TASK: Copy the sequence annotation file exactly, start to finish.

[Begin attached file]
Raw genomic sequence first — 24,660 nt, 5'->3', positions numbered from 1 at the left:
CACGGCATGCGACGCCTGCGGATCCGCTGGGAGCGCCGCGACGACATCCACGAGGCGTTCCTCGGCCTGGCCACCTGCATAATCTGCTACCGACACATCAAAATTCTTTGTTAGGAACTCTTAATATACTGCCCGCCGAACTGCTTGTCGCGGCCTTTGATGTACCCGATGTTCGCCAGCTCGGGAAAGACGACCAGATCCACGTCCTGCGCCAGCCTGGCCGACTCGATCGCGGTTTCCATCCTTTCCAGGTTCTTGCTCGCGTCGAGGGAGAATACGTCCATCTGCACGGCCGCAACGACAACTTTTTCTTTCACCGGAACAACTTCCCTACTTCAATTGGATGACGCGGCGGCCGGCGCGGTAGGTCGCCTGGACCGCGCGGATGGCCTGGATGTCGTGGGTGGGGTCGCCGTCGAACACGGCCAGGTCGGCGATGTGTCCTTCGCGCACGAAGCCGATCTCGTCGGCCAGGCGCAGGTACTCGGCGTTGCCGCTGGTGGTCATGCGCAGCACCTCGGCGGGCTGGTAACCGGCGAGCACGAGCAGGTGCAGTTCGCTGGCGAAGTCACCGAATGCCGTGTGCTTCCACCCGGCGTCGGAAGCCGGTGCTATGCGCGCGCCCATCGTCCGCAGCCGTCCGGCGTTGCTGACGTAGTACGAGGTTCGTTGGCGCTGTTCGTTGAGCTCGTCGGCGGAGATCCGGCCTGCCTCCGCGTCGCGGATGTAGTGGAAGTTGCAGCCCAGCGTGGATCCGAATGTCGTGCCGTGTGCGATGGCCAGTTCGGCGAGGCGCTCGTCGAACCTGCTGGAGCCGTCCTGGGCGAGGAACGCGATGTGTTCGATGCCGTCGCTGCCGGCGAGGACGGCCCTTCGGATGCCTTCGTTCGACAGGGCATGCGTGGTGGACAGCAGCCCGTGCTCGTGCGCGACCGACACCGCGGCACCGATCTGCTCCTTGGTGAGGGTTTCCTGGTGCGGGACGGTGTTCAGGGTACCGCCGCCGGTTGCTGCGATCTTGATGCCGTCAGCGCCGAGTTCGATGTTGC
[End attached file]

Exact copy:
Raw genomic sequence first — 24,660 nt, 5'->3', positions numbered from 1 at the left:
CACGGCATGCGACGCCTGCGGATCCGCTGGGAGCGCCGCGACGACATCCACGAGGCGTTCCTCGGCCTGGCCACCTGCATAATCTGCTACCGACACATCAAAATTCTTTGTTAGGAACTCTTAATATACTGCCCGCCGAACTGCTTGTCGCGGCCTTTGATGTACCCGATGTTCGCCAGCTCGGGAAAGACGACCAGATCCACGTCCTGCGCCAGCCTGGCCGACTCGATCGCGGTTTCCATCCTTTCCAGGTTCTTGCTCGCGTCGAGGGAGAATACGTCCATCTGCACGGCCGCAACGACAACTTTTTCTTTCACCGGAACAACTTCCCTACTTCAATTGGATGACGCGGCGGCCGGCGCGGTAGGTCGCCTGGACCGCGCGGATGGCCTGGATGTCGTGGGTGGGGTCGCCGTCGAACACGGCCAGGTCGGCGATGTGTCCTTCGCGCACGAAGCCGATCTCGTCGGCCAGGCGCAGGTACTCGGCGTTGCCGCTGGTGGTCATGCGCAGCACCTCGGCGGGCTGGTAACCGGCGAGCACGAGCAGGTGCAGTTCGCTGGCGAAGTCACCGAATGCCGTGTGCTTCCACCCGGCGTCGGAAGCCGGTGCTATGCGCGCGCCCATCGTCCGCAGCCGTCCGGCGTTGCTGACGTAGTACGAGGTTCGTTGGCGCTGTTCGTTGAGCTCGTCGGCGGAGATCCGGCCTGCCTCCGCGTCGCGGATGTAGTGGAAGTTGCAGCCCAGCGTGGATCCGAATGTCGTGCCGTGTGCGATGGCCAGTTCGGCGAGGCGCTCGTCGAACCTGCTGGAGCCGTCCTGGGCGAGGAACGCGATGTGTTCGATGCCGTCGCTGCCGGCGAGGACGGCCCTTCGGATGCCTTCGTTCGACAGGGCATGCGTGGTGGACAGCAGCCCGTGCTCGTGCGCGACCGACACCGCGGCACCGATCTGCTCCTTGGTGAGGGTTTCCTGGTGCGGGACGGTGTTCAGGGTACCGCCGCCGGTTGCTGCGATCTTGATGCCGTCAGCGCCGAGTTCGATGTTGC